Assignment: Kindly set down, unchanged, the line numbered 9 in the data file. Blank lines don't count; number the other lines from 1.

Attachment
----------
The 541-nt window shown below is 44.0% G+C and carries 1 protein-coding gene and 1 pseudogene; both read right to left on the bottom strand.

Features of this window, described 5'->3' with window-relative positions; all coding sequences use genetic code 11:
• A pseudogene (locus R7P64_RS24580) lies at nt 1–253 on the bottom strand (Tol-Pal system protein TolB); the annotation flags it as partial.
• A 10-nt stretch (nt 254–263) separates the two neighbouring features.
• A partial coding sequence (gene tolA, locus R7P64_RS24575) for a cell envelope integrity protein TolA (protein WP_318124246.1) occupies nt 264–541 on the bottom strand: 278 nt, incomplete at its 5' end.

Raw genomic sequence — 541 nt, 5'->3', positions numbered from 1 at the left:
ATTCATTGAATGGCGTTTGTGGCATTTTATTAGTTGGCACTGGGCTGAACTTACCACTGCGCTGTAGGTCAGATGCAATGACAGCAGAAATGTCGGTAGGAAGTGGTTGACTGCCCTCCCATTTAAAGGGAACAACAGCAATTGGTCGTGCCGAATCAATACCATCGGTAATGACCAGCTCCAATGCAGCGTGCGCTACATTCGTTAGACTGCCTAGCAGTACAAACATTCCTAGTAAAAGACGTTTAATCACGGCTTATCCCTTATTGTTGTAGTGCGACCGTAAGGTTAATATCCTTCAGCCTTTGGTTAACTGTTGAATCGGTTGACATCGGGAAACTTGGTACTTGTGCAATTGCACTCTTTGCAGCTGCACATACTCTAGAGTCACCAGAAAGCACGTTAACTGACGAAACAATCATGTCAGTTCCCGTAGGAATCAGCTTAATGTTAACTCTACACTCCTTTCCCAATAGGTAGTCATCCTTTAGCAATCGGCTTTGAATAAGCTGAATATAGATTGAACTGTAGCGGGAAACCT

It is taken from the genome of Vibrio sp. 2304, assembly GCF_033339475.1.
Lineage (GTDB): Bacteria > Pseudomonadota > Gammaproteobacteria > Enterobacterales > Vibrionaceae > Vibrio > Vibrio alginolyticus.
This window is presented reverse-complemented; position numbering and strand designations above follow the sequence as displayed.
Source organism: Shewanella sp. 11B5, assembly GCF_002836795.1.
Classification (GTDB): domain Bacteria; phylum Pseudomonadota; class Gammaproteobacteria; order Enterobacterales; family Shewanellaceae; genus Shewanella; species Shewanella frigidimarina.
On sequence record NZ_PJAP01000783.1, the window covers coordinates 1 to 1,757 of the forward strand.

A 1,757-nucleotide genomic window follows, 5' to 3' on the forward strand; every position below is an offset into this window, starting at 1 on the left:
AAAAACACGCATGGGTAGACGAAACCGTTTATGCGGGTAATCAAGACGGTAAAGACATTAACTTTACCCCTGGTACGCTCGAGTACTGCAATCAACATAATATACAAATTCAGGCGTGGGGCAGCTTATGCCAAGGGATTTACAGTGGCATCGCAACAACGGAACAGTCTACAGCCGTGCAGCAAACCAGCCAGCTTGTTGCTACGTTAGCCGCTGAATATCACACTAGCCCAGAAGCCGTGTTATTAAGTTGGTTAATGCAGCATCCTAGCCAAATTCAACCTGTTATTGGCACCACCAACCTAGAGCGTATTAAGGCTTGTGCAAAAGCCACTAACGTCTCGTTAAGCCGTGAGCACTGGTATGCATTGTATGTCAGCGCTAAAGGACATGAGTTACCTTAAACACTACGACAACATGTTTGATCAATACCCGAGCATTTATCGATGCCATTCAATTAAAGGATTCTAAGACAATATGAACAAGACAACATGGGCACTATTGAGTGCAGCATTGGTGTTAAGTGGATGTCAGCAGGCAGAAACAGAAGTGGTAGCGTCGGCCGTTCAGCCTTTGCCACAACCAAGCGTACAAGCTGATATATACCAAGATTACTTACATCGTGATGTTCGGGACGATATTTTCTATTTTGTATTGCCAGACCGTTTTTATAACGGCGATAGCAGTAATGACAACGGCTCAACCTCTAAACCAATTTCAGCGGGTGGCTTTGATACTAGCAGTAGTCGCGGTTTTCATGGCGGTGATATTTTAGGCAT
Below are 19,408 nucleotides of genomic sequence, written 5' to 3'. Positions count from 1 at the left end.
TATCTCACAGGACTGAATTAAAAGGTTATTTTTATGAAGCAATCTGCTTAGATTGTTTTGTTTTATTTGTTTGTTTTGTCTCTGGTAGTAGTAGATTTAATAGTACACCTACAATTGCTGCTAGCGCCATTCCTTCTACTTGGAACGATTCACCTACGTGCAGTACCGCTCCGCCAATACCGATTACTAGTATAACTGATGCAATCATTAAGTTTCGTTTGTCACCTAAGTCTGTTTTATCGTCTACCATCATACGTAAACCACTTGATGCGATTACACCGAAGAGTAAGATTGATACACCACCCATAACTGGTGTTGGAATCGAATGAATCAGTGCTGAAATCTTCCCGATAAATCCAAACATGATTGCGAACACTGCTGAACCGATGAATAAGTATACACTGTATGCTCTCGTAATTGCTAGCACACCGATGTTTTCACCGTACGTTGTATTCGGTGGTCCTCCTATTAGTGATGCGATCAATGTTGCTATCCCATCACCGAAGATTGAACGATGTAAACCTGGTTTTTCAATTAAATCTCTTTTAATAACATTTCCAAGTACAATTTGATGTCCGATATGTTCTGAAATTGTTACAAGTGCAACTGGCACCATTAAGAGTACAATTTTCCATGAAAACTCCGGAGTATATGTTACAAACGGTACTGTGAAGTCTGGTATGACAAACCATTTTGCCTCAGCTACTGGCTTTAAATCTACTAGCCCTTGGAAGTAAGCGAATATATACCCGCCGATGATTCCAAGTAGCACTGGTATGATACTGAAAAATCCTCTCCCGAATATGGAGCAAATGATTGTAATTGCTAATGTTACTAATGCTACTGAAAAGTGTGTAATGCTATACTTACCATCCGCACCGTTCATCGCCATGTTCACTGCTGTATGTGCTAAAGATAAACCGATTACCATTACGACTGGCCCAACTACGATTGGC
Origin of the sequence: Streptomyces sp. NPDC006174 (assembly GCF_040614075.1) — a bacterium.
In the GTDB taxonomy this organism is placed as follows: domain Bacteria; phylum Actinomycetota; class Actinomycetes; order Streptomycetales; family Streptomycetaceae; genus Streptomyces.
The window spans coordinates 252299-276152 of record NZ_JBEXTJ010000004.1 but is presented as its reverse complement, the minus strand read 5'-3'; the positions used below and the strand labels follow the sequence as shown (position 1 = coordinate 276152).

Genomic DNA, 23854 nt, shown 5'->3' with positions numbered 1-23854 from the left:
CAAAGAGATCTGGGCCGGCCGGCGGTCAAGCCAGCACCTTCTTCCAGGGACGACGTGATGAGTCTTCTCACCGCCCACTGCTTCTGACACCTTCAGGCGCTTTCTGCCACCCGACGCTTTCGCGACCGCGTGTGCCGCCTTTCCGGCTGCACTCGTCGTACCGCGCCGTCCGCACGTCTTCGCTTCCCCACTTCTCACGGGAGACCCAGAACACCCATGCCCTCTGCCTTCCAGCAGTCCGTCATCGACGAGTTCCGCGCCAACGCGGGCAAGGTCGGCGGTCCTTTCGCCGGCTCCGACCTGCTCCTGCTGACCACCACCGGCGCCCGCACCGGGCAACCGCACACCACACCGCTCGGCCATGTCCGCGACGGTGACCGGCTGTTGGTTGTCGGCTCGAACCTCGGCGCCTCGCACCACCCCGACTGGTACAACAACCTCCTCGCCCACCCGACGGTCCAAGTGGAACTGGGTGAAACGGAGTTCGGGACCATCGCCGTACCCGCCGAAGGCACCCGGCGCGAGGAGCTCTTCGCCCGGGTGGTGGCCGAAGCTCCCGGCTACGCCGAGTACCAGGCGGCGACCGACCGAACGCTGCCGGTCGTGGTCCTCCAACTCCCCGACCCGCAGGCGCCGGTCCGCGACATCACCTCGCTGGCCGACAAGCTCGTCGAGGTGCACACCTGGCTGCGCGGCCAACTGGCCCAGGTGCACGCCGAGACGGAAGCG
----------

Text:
Lineage (GTDB): Bacteria > Pseudomonadota > Gammaproteobacteria > Enterobacterales > Vibrionaceae > Vibrio > Vibrio alginolyticus.